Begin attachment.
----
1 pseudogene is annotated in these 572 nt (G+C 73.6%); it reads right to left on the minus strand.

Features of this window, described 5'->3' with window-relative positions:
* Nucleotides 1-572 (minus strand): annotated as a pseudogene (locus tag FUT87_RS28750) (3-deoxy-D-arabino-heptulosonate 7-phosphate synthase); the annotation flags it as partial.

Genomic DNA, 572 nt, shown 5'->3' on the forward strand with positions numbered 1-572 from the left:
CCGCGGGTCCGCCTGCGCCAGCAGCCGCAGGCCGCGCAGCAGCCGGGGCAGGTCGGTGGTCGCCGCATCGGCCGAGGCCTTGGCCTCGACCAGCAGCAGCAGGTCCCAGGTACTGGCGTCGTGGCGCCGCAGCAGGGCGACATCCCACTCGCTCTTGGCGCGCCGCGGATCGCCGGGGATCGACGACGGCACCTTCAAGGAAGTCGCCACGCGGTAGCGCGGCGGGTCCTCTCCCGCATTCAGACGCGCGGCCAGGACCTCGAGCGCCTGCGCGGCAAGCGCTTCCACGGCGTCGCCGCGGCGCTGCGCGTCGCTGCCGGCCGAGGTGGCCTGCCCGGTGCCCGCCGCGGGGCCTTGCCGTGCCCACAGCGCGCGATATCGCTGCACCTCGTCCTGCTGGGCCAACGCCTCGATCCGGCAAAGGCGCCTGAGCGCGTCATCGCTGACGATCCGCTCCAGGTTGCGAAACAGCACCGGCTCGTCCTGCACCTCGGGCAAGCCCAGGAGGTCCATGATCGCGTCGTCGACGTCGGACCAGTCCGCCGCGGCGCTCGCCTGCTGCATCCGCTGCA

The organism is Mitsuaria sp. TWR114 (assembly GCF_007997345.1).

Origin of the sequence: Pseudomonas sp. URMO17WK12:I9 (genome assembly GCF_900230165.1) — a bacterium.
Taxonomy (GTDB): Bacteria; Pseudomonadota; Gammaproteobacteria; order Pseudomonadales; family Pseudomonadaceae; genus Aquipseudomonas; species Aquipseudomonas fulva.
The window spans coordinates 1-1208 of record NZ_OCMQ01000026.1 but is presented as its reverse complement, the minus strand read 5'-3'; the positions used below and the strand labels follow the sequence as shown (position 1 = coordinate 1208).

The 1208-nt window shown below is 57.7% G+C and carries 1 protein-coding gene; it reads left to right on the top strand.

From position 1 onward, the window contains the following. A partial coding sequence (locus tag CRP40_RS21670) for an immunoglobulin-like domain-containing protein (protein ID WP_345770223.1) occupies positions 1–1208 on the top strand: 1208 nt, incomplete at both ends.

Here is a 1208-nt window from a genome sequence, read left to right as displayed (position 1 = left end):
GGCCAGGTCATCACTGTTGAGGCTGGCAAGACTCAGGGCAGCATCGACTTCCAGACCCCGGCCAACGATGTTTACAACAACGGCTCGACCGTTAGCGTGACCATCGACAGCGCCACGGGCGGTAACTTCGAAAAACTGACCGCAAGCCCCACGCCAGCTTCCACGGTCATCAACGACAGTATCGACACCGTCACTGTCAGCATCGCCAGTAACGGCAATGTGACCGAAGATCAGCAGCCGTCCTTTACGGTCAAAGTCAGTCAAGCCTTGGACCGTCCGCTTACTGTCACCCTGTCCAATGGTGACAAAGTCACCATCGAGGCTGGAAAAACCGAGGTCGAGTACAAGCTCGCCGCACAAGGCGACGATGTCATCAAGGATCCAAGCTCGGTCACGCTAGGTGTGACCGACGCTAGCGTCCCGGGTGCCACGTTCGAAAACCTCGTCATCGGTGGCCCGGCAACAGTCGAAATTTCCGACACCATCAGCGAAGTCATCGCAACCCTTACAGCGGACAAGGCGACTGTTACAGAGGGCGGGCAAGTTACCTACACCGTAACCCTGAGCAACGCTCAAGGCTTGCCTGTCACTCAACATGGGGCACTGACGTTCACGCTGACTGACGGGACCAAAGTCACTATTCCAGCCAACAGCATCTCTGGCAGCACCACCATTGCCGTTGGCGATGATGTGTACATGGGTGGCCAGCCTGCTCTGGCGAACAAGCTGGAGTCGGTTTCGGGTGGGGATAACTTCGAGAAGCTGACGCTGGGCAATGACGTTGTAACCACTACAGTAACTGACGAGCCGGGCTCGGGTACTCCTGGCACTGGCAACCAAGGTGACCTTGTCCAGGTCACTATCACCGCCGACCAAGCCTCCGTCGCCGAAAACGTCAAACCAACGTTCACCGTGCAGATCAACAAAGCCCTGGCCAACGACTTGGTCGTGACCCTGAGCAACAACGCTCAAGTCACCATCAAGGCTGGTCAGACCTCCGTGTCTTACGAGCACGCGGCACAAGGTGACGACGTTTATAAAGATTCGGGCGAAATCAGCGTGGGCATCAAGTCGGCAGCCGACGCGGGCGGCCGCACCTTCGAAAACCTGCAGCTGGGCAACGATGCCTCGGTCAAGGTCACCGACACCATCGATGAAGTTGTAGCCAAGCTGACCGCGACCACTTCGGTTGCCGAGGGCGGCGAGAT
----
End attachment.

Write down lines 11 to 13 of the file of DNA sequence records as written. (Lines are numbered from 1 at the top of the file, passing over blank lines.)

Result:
From position 1 onward, the window contains the following. A partial coding sequence (locus tag CRP40_RS21670) for an immunoglobulin-like domain-containing protein (protein ID WP_345770223.1) occupies positions 1–1208 on the top strand: 1208 nt, incomplete at both ends.

Here is a 1208-nt window from a genome sequence, read left to right as displayed (position 1 = left end):
GGCCAGGTCATCACTGTTGAGGCTGGCAAGACTCAGGGCAGCATCGACTTCCAGACCCCGGCCAACGATGTTTACAACAACGGCTCGACCGTTAGCGTGACCATCGACAGCGCCACGGGCGGTAACTTCGAAAAACTGACCGCAAGCCCCACGCCAGCTTCCACGGTCATCAACGACAGTATCGACACCGTCACTGTCAGCATCGCCAGTAACGGCAATGTGACCGAAGATCAGCAGCCGTCCTTTACGGTCAAAGTCAGTCAAGCCTTGGACCGTCCGCTTACTGTCACCCTGTCCAATGGTGACAAAGTCACCATCGAGGCTGGAAAAACCGAGGTCGAGTACAAGCTCGCCGCACAAGGCGACGATGTCATCAAGGATCCAAGCTCGGTCACGCTAGGTGTGACCGACGCTAGCGTCCCGGGTGCCACGTTCGAAAACCTCGTCATCGGTGGCCCGGCAACAGTCGAAATTTCCGACACCATCAGCGAAGTCATCGCAACCCTTACAGCGGACAAGGCGACTGTTACAGAGGGCGGGCAAGTTACCTACACCGTAACCCTGAGCAACGCTCAAGGCTTGCCTGTCACTCAACATGGGGCACTGACGTTCACGCTGACTGACGGGACCAAAGTCACTATTCCAGCCAACAGCATCTCTGGCAGCACCACCATTGCCGTTGGCGATGATGTGTACATGGGTGGCCAGCCTGCTCTGGCGAACAAGCTGGAGTCGGTTTCGGGTGGGGATAACTTCGAGAAGCTGACGCTGGGCAATGACGTTGTAACCACTACAGTAACTGACGAGCCGGGCTCGGGTACTCCTGGCACTGGCAACCAAGGTGACCTTGTCCAGGTCACTATCACCGCCGACCAAGCCTCCGTCGCCGAAAACGTCAAACCAACGTTCACCGTGCAGATCAACAAAGCCCTGGCCAACGACTTGGTCGTGACCCTGAGCAACAACGCTCAAGTCACCATCAAGGCTGGTCAGACCTCCGTGTCTTACGAGCACGCGGCACAAGGTGACGACGTTTATAAAGATTCGGGCGAAATCAGCGTGGGCATCAAGTCGGCAGCCGACGCGGGCGGCCGCACCTTCGAAAACCTGCAGCTGGGCAACGATGCCTCGGTCAAGGTCACCGACACCATCGATGAAGTTGTAGCCAAGCTGACCGCGACCACTTCGGTTGCCGAGGGCGGCGAGAT